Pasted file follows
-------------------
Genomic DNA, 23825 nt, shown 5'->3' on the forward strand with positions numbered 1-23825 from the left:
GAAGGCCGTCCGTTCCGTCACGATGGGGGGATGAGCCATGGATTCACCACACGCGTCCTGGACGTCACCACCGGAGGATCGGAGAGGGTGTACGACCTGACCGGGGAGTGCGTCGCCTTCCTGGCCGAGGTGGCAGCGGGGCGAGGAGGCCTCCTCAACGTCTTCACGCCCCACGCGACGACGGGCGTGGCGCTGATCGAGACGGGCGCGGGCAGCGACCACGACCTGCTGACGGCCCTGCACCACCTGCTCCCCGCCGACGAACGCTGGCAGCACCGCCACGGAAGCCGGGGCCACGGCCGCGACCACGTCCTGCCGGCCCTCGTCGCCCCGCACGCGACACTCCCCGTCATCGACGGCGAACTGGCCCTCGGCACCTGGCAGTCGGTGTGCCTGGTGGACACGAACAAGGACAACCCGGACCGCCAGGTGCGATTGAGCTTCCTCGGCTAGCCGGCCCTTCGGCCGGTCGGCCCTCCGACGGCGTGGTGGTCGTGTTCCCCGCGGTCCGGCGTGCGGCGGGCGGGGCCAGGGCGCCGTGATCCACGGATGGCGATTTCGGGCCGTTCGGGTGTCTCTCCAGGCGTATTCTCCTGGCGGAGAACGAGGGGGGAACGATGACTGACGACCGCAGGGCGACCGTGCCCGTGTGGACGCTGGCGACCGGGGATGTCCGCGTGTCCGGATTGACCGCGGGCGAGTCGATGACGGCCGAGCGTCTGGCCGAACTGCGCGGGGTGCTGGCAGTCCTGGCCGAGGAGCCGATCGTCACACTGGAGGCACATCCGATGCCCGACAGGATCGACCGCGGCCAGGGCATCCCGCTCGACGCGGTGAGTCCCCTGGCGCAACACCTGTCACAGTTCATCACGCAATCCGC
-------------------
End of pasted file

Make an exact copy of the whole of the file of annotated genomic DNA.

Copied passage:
Genomic DNA, 23825 nt, shown 5'->3' on the forward strand with positions numbered 1-23825 from the left:
GAAGGCCGTCCGTTCCGTCACGATGGGGGGATGAGCCATGGATTCACCACACGCGTCCTGGACGTCACCACCGGAGGATCGGAGAGGGTGTACGACCTGACCGGGGAGTGCGTCGCCTTCCTGGCCGAGGTGGCAGCGGGGCGAGGAGGCCTCCTCAACGTCTTCACGCCCCACGCGACGACGGGCGTGGCGCTGATCGAGACGGGCGCGGGCAGCGACCACGACCTGCTGACGGCCCTGCACCACCTGCTCCCCGCCGACGAACGCTGGCAGCACCGCCACGGAAGCCGGGGCCACGGCCGCGACCACGTCCTGCCGGCCCTCGTCGCCCCGCACGCGACACTCCCCGTCATCGACGGCGAACTGGCCCTCGGCACCTGGCAGTCGGTGTGCCTGGTGGACACGAACAAGGACAACCCGGACCGCCAGGTGCGATTGAGCTTCCTCGGCTAGCCGGCCCTTCGGCCGGTCGGCCCTCCGACGGCGTGGTGGTCGTGTTCCCCGCGGTCCGGCGTGCGGCGGGCGGGGCCAGGGCGCCGTGATCCACGGATGGCGATTTCGGGCCGTTCGGGTGTCTCTCCAGGCGTATTCTCCTGGCGGAGAACGAGGGGGGAACGATGACTGACGACCGCAGGGCGACCGTGCCCGTGTGGACGCTGGCGACCGGGGATGTCCGCGTGTCCGGATTGACCGCGGGCGAGTCGATGACGGCCGAGCGTCTGGCCGAACTGCGCGGGGTGCTGGCAGTCCTGGCCGAGGAGCCGATCGTCACACTGGAGGCACATCCGATGCCCGACAGGATCGACCGCGGCCAGGGCATCCCGCTCGACGCGGTGAGTCCCCTGGCGCAACACCTGTCACAGTTCATCACGCAATCCGC